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    From Degrees to Disconnection: Poles’ Study Paths vs. Career Realities

    In an ever-evolving world, flexibility is key, particularly in the realm of education and career development. While completing a degree isn’t always essential for a specific job, higher education enables individuals to broaden their knowledge and develop crucial competencies relevant to their chosen field. However, obtaining a diploma doesn’t guarantee professional success, and the choice of a major often proves to be suboptimal only upon entering the job market. According to a study conducted by Hays Poland, only 68% of specialists and managers work or have worked in a field related to their field of study.

    Despite ongoing efforts to foster collaboration between businesses and educational institutions, these actions still seem insufficient. There remains a lack of synergy between the two entities, hindering the alignment of the education system with the real needs of the job market.

    Consequently, many graduates lack practical skills or struggle to apply their knowledge in a business context, making it challenging for them to kick-start their careers. Additionally, there’s often a disconnect between perceptions of working in a particular industry and the reality of it.

    “Justyna Chmielewska, director at Hays Poland, comments, “Some young people only realize after completing their studies and several attempts at working in the field that the profession isn’t suitable for them, offers low salaries, or lacks a promising career path. Others gain experience in a profession unrelated to their field of study while still in education. Many of them opt to pursue higher education without career development plans in that area.”

    Degrees are no longer a guarantee

    Gone are the days when having a degree was a significant requirement for employers. Except for regulated professions, a growing proportion of jobs no longer prioritize higher education. Today, possessing specific competencies such as managerial, IT, or sales skills, industry experience, and universal soft skills is far more valuable.

    Despite this, higher education still garners significant interest among young people. The issue lies in the fact that it doesn’t always facilitate their entry into the job market or necessitates a reevaluation of their chosen major. The latest survey by Hays Poland, conducted in March among nearly 1200 specialists and managers, shows that 32% of them either don’t work or have never worked in the field they studied.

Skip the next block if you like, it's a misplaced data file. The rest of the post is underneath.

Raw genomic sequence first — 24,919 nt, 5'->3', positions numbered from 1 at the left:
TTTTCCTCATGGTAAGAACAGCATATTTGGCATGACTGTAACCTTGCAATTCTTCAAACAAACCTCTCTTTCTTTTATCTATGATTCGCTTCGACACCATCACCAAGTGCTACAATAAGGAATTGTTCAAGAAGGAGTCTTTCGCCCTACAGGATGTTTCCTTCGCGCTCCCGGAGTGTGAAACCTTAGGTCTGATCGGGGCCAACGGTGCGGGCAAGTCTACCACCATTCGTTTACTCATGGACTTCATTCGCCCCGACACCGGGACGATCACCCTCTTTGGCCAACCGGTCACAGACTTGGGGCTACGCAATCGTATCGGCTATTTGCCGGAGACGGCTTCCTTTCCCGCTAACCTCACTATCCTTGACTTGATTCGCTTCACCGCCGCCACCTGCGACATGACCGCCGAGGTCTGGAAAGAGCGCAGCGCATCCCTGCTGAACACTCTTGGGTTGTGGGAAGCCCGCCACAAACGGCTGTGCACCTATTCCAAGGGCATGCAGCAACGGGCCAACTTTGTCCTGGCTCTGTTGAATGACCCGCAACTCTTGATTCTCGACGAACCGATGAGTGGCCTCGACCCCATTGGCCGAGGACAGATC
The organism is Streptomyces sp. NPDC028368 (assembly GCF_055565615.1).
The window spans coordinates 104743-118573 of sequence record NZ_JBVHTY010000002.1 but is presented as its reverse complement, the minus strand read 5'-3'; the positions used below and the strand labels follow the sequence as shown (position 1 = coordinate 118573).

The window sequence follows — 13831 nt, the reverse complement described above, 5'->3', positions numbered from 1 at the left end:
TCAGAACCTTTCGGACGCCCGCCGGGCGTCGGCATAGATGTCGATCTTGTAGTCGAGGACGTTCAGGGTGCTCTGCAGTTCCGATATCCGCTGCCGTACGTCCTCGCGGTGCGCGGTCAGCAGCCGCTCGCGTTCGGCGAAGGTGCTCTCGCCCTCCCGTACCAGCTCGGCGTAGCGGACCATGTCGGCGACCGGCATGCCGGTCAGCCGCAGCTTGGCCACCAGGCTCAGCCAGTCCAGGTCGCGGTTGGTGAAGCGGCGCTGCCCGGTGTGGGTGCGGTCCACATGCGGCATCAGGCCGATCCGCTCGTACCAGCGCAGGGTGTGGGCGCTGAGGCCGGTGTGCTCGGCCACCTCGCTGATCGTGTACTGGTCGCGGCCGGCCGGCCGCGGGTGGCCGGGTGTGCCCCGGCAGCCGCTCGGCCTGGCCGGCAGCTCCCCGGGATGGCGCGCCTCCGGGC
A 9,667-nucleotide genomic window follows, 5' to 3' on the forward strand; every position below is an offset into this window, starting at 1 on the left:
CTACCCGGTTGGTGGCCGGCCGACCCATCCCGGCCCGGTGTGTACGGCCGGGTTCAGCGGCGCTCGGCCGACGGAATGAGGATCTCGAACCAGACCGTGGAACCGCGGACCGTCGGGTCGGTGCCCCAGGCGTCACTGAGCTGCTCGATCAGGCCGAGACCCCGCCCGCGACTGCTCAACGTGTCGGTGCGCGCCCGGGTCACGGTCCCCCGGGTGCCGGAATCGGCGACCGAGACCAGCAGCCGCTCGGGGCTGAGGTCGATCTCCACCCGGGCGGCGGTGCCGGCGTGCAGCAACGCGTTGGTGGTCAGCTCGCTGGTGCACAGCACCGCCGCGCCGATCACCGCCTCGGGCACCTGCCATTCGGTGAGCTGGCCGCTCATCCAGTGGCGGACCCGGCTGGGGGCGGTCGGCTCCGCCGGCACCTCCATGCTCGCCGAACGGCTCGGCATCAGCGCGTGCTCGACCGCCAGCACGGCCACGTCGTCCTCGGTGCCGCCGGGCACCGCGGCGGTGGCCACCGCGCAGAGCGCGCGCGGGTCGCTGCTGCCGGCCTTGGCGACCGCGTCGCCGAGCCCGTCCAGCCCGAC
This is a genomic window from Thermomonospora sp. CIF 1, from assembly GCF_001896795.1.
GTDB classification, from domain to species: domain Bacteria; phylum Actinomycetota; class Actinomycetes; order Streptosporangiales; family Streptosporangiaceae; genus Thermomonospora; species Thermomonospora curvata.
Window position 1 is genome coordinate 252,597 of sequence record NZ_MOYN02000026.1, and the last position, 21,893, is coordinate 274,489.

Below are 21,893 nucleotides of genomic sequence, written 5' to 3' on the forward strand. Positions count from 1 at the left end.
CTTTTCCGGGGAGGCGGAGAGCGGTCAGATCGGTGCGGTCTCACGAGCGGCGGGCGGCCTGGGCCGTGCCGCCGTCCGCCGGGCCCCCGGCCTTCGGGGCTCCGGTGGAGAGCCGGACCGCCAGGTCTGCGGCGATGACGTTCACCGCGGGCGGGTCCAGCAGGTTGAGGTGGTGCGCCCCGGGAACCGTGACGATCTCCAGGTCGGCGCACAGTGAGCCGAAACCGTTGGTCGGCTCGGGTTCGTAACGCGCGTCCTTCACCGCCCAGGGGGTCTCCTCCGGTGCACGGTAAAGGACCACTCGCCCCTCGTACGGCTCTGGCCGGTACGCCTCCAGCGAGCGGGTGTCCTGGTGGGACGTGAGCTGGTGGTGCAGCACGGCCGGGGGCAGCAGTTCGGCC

What contributes to this situation? The largest percentage of respondents within this group (38%) point to the lack of sufficient job offers in their field of study. This could be interpreted in two ways. On one hand, the market might not exhibit high demand for certain professions because they no longer meet current needs. Simultaneously, the issue could lie not in quantity but in the quality of available job offers. Truly attractive career opportunities may be scarce, with high competition among candidates.

    Another factor influencing the inadequate number of job offers in a particular sector could be oversubscribed fields of study:

    “Certain majors may be so popular that the supply of graduates—and thus potential candidates for jobs in that area—significantly exceeds market demand. As a result, among the hundreds of young people entering the job market every year, some struggle to find suitable employment opportunities. They often either opt for career development in a related field or attempt to find temporary solutions. However, practice shows that such solutions often lead to a permanent career change,” notes Justyna Chmielewska from Hays Poland.

    “Education tailored to future challenges should focus on strengthening students’ soft skills, fostering an attitude of continuous development, and creating contexts in which they can demonstrate their talents, natural abilities, and critical thinking. Regular group collaboration, which is useful in almost every job, will also be invaluable,” adds Chmielewska.

    Not without reason, there’s increasing talk about Education 4.0—a concept that advocates for specialized, practical education tailored to market demands. To achieve this, educational institutions should closely collaborate with businesses—organizing training sessions and lectures, establishing agreements for internships, promoting specific industries and positions.

    Why is it worth considering such collaboration? Most professionals with work experience aligned with their field of study cite interests related to that area as their main motivation. Financial or practical issues, such as a large number of job offers, are further down the list. The potential and desire for development are present and waiting to be utilized. However, the success of this endeavor hinges on a shift in the perception of studies and educational direction.

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